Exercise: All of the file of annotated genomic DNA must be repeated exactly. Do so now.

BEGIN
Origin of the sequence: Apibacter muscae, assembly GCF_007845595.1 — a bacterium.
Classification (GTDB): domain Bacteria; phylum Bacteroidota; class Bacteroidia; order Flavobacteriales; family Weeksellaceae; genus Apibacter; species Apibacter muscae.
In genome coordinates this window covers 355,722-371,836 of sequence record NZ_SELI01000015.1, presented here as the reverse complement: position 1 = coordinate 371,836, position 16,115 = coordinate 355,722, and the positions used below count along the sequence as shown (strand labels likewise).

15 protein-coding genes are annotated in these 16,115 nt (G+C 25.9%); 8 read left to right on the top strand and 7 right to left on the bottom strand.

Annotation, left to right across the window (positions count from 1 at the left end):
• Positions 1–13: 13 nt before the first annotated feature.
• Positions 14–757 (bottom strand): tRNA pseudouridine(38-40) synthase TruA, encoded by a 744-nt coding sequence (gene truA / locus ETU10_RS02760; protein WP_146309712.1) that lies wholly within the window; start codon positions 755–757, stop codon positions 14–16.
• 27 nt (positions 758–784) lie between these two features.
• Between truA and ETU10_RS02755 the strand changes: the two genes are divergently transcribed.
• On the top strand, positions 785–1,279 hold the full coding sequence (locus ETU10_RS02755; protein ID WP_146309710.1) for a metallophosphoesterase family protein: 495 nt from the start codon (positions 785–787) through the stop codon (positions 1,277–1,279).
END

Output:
Origin of the sequence: Apibacter muscae, assembly GCF_007845595.1 — a bacterium.
Classification (GTDB): domain Bacteria; phylum Bacteroidota; class Bacteroidia; order Flavobacteriales; family Weeksellaceae; genus Apibacter; species Apibacter muscae.
In genome coordinates this window covers 355,722-371,836 of sequence record NZ_SELI01000015.1, presented here as the reverse complement: position 1 = coordinate 371,836, position 16,115 = coordinate 355,722, and the positions used below count along the sequence as shown (strand labels likewise).

15 protein-coding genes are annotated in these 16,115 nt (G+C 25.9%); 8 read left to right on the top strand and 7 right to left on the bottom strand.

Annotation, left to right across the window (positions count from 1 at the left end):
• Positions 1–13: 13 nt before the first annotated feature.
• Positions 14–757 (bottom strand): tRNA pseudouridine(38-40) synthase TruA, encoded by a 744-nt coding sequence (gene truA / locus ETU10_RS02760; protein WP_146309712.1) that lies wholly within the window; start codon positions 755–757, stop codon positions 14–16.
• 27 nt (positions 758–784) lie between these two features.
• Between truA and ETU10_RS02755 the strand changes: the two genes are divergently transcribed.
• On the top strand, positions 785–1,279 hold the full coding sequence (locus ETU10_RS02755; protein ID WP_146309710.1) for a metallophosphoesterase family protein: 495 nt from the start codon (positions 785–787) through the stop codon (positions 1,277–1,279).